If you cross the Harvard Bridge in Boston and happen to be with a tour guide, you will learn that in the late 1950’s MIT student Oliver Smoots came up with a unique unit of measure as part of a fraternity pledge. By lying head to toe across the bridge, Oliver determined that its length was 364.4 Smoots. Interesting…but pretty useless, because unless you can express Oliver’s height in a language we all understand, it’s hard to know how long the bridge actually is. This is the premise behind Mia Kouppa.
You see, we have spent years trying to replicate the delicious Greek foods coming out of our parents’ kitchen. Although we have had some successes, most attempts fall short. The difficulty is that recipe giving in our family is an oral tradition, not a clearly documented sharing of ingredients and directions. And this oral tradition is fraught with challenges because our parents don’t measure anything. Correction…they measure lots of things, but they do so by plucking a coffee cup out of their cupboard and using that. “Mia kouppa” literally translates into “one cup”, and it is the most often heard phrase in our parents’ Greek kitchen.
Our mom, the eldest of 4 children and many cousins (all of whom lived under the same roof), learned how to cook at a young age, spending hours in the kitchen with her mother and aunt. She watched and learned as they prepared simple, frugal and wholesome meals for the many mouths they were responsible for feeding. When married, our parents continued to cook together in this way. There are no recipe books. There are no measuring cups, spoons or scales. There is practice, intuition and natural instinct. Lovely, but like the Smoot, not very helpful.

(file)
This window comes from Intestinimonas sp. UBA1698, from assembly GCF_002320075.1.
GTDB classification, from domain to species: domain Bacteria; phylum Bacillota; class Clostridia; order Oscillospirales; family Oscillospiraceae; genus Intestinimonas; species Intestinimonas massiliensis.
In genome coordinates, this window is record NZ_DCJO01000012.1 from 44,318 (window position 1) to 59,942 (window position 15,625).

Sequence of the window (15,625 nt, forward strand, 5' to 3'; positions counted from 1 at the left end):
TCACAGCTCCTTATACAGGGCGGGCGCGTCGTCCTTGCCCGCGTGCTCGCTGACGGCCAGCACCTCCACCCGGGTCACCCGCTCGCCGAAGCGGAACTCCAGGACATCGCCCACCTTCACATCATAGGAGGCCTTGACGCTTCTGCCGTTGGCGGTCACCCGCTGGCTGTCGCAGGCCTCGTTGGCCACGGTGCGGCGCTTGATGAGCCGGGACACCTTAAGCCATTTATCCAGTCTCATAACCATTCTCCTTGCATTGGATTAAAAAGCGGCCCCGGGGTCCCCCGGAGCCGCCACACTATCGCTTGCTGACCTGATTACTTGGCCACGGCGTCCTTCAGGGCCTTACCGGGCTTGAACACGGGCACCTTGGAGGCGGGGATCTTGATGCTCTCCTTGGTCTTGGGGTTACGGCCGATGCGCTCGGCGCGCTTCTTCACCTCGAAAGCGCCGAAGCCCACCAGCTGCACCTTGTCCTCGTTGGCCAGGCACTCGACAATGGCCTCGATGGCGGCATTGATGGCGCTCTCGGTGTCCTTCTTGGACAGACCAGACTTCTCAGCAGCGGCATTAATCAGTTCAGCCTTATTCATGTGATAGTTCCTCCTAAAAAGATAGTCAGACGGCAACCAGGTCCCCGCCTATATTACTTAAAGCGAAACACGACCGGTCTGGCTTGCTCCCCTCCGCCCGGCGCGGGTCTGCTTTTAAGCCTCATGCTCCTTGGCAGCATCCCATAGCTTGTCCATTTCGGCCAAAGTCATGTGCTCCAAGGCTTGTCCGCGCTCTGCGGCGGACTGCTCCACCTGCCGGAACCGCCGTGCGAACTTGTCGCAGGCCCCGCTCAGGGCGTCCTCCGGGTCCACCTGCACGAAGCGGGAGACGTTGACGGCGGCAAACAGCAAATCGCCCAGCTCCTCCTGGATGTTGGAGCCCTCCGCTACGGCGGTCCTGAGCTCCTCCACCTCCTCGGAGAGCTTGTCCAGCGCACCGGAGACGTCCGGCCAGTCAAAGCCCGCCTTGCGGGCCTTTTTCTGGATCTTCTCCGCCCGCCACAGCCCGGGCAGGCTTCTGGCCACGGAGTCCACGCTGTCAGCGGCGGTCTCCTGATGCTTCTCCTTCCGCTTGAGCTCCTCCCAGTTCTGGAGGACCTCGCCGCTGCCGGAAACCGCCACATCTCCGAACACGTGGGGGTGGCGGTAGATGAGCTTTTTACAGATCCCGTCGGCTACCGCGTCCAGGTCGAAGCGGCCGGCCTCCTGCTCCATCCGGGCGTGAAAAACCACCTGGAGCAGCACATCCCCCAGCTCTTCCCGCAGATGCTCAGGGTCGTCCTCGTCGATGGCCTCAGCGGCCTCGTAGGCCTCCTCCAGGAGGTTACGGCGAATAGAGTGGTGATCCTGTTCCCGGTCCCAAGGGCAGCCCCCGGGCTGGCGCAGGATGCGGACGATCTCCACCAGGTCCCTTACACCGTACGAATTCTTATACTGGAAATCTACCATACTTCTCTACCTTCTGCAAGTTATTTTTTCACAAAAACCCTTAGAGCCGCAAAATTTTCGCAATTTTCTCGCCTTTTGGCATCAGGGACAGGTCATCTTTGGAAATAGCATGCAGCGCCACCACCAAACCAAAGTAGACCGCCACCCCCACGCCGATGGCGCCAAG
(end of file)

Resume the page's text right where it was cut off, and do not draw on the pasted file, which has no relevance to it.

Random units of measure are not the providence of our parents alone. “Mia kouppa” seems to be very popular in most Greek kitchens. Similarly, we have heard people of all backgrounds lament the fact that their parents and grandparents can’t share a recipe without making reference to using “a plate of this” or “a soup can of that”, or other amusing but entirely unhelpful instructions. So, Mia Kouppa is our attempt to demystify these vague units of measure; to standardize them so that one metric cup actually equals 250 ml, no matter whose kitchen you are in. We cook with our parents, jotting down notes, taking photos and videos, and chasing after them with proper measuring instruments so that their delicious offerings can be re-created easily by us…and you.
Helen and Billie